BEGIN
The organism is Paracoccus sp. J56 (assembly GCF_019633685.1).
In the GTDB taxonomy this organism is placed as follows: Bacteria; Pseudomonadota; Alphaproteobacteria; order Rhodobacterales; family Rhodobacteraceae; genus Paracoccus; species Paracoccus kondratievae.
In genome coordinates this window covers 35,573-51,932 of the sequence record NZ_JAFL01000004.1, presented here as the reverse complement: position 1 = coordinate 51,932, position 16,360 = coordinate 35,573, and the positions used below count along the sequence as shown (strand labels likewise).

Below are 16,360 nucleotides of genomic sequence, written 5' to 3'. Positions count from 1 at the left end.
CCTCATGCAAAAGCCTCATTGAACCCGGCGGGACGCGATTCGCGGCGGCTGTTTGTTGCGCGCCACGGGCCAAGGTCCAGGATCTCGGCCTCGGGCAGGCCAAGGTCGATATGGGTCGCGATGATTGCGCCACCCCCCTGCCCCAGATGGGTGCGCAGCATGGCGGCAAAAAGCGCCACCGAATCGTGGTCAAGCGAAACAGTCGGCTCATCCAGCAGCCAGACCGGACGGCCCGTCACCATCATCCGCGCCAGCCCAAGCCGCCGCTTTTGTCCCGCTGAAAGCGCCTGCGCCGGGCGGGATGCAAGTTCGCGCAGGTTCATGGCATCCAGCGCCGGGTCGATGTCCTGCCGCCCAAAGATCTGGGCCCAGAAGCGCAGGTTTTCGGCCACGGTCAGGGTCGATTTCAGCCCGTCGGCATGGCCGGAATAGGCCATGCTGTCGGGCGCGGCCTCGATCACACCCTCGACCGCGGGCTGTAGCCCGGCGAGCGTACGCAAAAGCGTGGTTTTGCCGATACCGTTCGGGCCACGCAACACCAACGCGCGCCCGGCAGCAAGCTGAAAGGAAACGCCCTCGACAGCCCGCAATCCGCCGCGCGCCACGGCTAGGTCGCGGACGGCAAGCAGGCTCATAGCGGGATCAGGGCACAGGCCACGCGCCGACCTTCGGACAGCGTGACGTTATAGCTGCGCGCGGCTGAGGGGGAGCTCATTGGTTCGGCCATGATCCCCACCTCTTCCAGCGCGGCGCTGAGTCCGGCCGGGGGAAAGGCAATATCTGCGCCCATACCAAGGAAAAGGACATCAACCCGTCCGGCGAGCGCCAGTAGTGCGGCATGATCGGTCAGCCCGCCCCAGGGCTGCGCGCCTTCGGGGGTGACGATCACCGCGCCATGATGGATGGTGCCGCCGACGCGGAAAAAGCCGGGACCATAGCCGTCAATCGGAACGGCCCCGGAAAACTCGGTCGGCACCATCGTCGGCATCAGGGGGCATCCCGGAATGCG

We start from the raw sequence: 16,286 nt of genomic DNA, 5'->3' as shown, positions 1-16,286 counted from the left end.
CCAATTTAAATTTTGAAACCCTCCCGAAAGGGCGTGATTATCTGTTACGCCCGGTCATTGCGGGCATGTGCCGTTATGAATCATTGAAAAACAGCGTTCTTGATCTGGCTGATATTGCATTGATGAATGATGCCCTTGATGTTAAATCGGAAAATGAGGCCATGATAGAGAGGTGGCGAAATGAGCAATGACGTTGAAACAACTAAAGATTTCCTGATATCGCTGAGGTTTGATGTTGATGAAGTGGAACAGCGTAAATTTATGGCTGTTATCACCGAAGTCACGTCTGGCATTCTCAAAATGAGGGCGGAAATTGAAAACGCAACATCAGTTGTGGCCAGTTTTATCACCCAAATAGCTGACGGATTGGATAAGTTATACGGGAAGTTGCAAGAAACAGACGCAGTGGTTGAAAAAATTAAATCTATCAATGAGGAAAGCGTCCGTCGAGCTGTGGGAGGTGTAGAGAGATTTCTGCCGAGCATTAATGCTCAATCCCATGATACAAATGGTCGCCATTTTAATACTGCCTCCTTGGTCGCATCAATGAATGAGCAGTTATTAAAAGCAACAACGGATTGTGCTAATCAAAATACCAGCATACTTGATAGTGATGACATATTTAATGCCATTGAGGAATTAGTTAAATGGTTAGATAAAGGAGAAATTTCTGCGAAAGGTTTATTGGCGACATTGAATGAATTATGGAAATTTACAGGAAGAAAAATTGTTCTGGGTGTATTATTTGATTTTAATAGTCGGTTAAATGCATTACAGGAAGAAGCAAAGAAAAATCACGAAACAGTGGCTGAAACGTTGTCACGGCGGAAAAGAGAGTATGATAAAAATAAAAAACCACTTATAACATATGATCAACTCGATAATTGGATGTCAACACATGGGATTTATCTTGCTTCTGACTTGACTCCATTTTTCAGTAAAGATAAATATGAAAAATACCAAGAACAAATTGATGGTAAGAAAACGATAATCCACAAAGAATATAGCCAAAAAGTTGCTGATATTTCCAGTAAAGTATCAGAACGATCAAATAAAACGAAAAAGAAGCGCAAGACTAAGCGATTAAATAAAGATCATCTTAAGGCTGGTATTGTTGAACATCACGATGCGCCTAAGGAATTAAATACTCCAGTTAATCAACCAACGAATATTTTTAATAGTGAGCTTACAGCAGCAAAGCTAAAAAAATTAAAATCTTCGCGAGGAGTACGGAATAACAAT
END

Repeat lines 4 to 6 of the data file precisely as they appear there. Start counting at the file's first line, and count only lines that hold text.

Below are 16,360 nucleotides of genomic sequence, written 5' to 3'. Positions count from 1 at the left end.
CCTCATGCAAAAGCCTCATTGAACCCGGCGGGACGCGATTCGCGGCGGCTGTTTGTTGCGCGCCACGGGCCAAGGTCCAGGATCTCGGCCTCGGGCAGGCCAAGGTCGATATGGGTCGCGATGATTGCGCCACCCCCCTGCCCCAGATGGGTGCGCAGCATGGCGGCAAAAAGCGCCACCGAATCGTGGTCAAGCGAAACAGTCGGCTCATCCAGCAGCCAGACCGGACGGCCCGTCACCATCATCCGCGCCAGCCCAAGCCGCCGCTTTTGTCCCGCTGAAAGCGCCTGCGCCGGGCGGGATGCAAGTTCGCGCAGGTTCATGGCATCCAGCGCCGGGTCGATGTCCTGCCGCCCAAAGATCTGGGCCCAGAAGCGCAGGTTTTCGGCCACGGTCAGGGTCGATTTCAGCCCGTCGGCATGGCCGGAATAGGCCATGCTGTCGGGCGCGGCCTCGATCACACCCTCGACCGCGGGCTGTAGCCCGGCGAGCGTACGCAAAAGCGTGGTTTTGCCGATACCGTTCGGGCCACGCAACACCAACGCGCGCCCGGCAGCAAGCTGAAAGGAAACGCCCTCGACAGCCCGCAATCCGCCGCGCGCCACGGCTAGGTCGCGGACGGCAAGCAGGCTCATAGCGGGATCAGGGCACAGGCCACGCGCCGACCTTCGGACAGCGTGACGTTATAGCTGCGCGCGGCTGAGGGGGAGCTCATTGGTTCGGCCATGATCCCCACCTCTTCCAGCGCGGCGCTGAGTCCGGCCGGGGGAAAGGCAATATCTGCGCCCATACCAAGGAAAAGGACATCAACCCGTCCGGCGAGCGCCAGTAGTGCGGCATGATCGGTCAGCCCGCCCCAGGGCTGCGCGCCTTCGGGGGTGACGATCACCGCGCCATGATGGATGGTGCCGCCGACGCGGAAAAAGCCGGGACCATAGCCGTCAATCGGAACGGCCCCGGAAAACTCGGTCGGCACCATCGTCGGCATCAGGGGGCATCCCGGAATGCG

We start from the raw sequence: 16,286 nt of genomic DNA, 5'->3' as shown, positions 1-16,286 counted from the left end.